With the German five-piece’s latest album, 'To Have And To Unhold' due to be released in late March/early April followed by a 31-date European tour, it seemed wise to ask Koroded’s vocalist Jan Röder a few questions whilst he still has a moment to himself. He took the time to tell me about his good and bad experiences of being in a band, his musical and lyrical influences and his love of music generally.
Why the name Koroded?
Jan: Our first bass-player had the idea for the name. It is simply the English word 'corroded' spelled wrong. It is a metaphor for a twisted world which is going down slowly. It just fits very well to our music and the lyrics. That’s why we chose it.
How did the band form?
Jan: We used to be a very bad death-metal band until got some new members in and changed the name. We still love death-metal, but we just developed into another direction so we had to make a cut at one point…
Your new album, 'To Have And To Unhold', is out at the end of March/beginning of April. How is it different from your debut, 'The Absurd Beauty Of Being Alone'?
Jan: The songs are more structured. The sound is much more heavy, brutal, rough and fat. Everything is more to the point and more straight into the face. We just concentrated on the red-line in every song. Our producer Jacob helped us a lot with that. He also reminded us to just PLAY and not to think too much while recording. So the record sounds much more organic and more emotional then the ones before. Well, once again… The sound is so much better then before!! This is the first different you will notice when you put it into your CD player.
'The Absurd Beauty Of Being' alone was the name of the record we released in 2004 and also the name of a song. Our guitarist Andi read an article about an English writer who visited nazi-Germany before the war. This sentence just describes his feelings. To be surrounded by people, but to be alone at the same time. My grandfather died while we wrote the songs for this record and it also describes my mood at this time. Being without him, but having all this beautiful memories, which you can’t think of, because it hurts too much…
Your debut album came out in 2004. Was it difficult to come up with fresh material in a relatively short space of time?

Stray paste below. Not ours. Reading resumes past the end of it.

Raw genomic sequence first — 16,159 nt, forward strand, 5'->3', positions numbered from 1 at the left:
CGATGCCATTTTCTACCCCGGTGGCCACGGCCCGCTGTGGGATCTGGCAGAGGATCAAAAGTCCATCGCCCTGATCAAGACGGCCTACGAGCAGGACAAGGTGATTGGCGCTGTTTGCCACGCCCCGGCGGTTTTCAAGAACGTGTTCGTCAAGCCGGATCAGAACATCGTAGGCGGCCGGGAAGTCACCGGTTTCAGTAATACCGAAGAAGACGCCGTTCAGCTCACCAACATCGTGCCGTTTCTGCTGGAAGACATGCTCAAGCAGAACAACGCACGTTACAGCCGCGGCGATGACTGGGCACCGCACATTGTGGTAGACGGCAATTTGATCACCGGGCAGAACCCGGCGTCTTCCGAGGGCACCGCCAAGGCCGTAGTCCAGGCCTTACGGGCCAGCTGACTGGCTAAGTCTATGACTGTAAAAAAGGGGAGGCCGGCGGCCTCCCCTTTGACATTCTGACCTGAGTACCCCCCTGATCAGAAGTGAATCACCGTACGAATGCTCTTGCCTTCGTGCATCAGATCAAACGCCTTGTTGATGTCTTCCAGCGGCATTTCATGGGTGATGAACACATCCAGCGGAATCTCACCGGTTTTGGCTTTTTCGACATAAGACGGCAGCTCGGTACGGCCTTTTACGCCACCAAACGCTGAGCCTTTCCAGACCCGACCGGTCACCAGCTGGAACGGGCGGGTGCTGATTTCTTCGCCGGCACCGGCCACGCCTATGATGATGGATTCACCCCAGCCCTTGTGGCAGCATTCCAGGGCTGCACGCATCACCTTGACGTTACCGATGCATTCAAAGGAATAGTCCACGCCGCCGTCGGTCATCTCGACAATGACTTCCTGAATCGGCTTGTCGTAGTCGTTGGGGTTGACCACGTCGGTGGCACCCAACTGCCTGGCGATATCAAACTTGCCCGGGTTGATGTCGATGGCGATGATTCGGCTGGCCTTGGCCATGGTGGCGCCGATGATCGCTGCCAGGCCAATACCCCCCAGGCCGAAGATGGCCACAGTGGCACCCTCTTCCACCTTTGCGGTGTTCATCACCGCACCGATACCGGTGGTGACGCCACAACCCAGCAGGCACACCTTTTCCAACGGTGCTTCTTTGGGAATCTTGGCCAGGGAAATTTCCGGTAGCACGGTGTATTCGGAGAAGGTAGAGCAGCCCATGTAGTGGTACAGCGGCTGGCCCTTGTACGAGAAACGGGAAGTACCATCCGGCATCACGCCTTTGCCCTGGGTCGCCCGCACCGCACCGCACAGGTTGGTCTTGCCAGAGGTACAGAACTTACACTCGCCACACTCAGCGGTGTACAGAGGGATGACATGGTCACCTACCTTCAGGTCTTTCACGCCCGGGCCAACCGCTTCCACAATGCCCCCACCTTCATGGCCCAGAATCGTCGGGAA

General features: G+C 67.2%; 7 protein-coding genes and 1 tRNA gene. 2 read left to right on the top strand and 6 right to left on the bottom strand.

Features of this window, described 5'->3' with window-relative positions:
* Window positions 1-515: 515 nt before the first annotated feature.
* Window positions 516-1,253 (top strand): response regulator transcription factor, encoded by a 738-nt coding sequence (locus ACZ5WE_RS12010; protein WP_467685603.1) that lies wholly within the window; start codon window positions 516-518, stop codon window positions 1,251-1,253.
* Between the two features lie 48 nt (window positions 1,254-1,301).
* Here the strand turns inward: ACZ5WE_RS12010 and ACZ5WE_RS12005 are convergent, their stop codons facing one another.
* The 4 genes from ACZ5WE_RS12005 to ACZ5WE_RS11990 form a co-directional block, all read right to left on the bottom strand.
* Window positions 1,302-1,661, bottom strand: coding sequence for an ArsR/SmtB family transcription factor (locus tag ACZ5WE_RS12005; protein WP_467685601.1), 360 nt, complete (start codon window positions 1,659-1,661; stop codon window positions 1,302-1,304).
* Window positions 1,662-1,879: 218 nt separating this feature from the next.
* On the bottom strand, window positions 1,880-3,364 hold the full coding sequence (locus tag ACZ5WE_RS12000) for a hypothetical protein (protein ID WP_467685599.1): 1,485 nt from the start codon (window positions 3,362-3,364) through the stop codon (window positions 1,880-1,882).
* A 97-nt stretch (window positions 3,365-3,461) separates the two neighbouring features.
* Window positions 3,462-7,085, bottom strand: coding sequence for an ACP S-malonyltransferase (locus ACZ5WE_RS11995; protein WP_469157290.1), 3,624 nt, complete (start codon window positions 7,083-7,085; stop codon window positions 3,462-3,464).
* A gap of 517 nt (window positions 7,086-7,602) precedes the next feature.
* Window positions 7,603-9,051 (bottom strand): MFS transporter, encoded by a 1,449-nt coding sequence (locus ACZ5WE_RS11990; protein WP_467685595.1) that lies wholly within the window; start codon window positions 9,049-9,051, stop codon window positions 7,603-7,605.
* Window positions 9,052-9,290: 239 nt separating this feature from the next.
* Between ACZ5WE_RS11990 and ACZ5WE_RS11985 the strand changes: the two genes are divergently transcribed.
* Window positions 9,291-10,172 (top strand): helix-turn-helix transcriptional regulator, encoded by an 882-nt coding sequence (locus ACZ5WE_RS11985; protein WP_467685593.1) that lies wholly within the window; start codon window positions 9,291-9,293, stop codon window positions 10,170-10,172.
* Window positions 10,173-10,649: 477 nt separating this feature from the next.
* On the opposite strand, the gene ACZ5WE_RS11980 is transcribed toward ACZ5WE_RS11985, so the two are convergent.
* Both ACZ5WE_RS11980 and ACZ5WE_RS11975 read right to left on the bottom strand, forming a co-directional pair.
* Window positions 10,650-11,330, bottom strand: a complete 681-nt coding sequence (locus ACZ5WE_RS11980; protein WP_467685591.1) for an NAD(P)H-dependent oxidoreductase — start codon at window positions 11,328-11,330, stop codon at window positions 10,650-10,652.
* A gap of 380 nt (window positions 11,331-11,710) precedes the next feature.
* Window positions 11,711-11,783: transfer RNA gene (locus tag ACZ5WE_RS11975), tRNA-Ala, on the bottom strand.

Jan: We started writing songs in may 2005 for the record and already had some ideas and arrangements at that time. Ideas always come up. The biggest difficulty is to find the time to sit down and make songs of it. We had a lot of shows last year and that kept us from writing songs. Once we had the time the songs just came up. We picked the best ones for the album and that’s it.
You've also acquired a new guitarist in Frank Fleckenstein. Was it difficult to adjust to a new way of working?
Jan: It was a big advantage, because Frank brought a lot of new ideas and fresh air into the band. His and our ways of writing songs where not that different. We met at Andreas’ apartment, threw our ideas on a big pile and made songs of this which we introduced to the rest of the band at the rehearsal-room. The other guys add some more ideas and we have a song.
Any upcoming gigs or tours?
Jan: We will be on tour with Betzefer all over Europe in April and May for 30 days. We will also come to the UK, so check us out there.
What got you into metal in the first place and what inspired you to first start playing?
Jan: I think it was Metallica’s 'Master of Puppets' that got me into metal. I always liked to sing since I was a little child and I had my first band with 17. I started this band to impress girls of course. Unfortunately we were very bad and also our name was not that attractive for girls I guess. We were called 'Fistf*ck' – understand!?